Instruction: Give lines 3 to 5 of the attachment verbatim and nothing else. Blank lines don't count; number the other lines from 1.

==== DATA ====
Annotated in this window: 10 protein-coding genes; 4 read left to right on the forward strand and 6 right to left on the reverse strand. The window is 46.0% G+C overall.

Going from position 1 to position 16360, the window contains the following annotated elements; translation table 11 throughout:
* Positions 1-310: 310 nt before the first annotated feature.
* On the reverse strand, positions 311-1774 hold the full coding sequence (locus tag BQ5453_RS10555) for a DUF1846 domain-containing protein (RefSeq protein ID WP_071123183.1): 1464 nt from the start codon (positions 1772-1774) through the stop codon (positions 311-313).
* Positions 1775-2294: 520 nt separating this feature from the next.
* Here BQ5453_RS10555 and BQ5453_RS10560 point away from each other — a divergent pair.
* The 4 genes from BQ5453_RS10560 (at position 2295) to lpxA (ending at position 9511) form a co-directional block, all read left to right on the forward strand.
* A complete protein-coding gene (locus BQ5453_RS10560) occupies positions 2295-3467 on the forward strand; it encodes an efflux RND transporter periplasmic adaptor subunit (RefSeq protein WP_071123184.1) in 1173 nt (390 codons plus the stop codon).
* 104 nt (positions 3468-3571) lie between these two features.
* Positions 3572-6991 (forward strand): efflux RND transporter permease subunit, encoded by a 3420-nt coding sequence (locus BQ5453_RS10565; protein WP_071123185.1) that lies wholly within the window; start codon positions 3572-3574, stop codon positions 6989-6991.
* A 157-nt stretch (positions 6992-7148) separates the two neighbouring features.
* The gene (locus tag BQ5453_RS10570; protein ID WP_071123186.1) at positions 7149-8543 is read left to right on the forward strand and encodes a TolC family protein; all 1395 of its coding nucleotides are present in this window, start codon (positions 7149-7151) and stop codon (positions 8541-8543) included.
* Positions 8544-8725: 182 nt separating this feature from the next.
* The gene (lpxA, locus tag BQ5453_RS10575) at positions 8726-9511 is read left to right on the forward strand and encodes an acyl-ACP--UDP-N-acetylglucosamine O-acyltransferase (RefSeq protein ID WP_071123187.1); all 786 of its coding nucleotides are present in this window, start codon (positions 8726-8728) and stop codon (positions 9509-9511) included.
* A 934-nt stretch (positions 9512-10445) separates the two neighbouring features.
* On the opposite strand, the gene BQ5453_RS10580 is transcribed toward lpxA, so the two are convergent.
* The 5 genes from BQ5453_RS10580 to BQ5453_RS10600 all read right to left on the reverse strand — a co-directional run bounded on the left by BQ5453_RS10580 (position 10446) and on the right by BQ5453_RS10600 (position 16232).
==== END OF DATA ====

* Positions 1-310: 310 nt before the first annotated feature.
* On the reverse strand, positions 311-1774 hold the full coding sequence (locus tag BQ5453_RS10555) for a DUF1846 domain-containing protein (RefSeq protein ID WP_071123183.1): 1464 nt from the start codon (positions 1772-1774) through the stop codon (positions 311-313).
* Positions 1775-2294: 520 nt separating this feature from the next.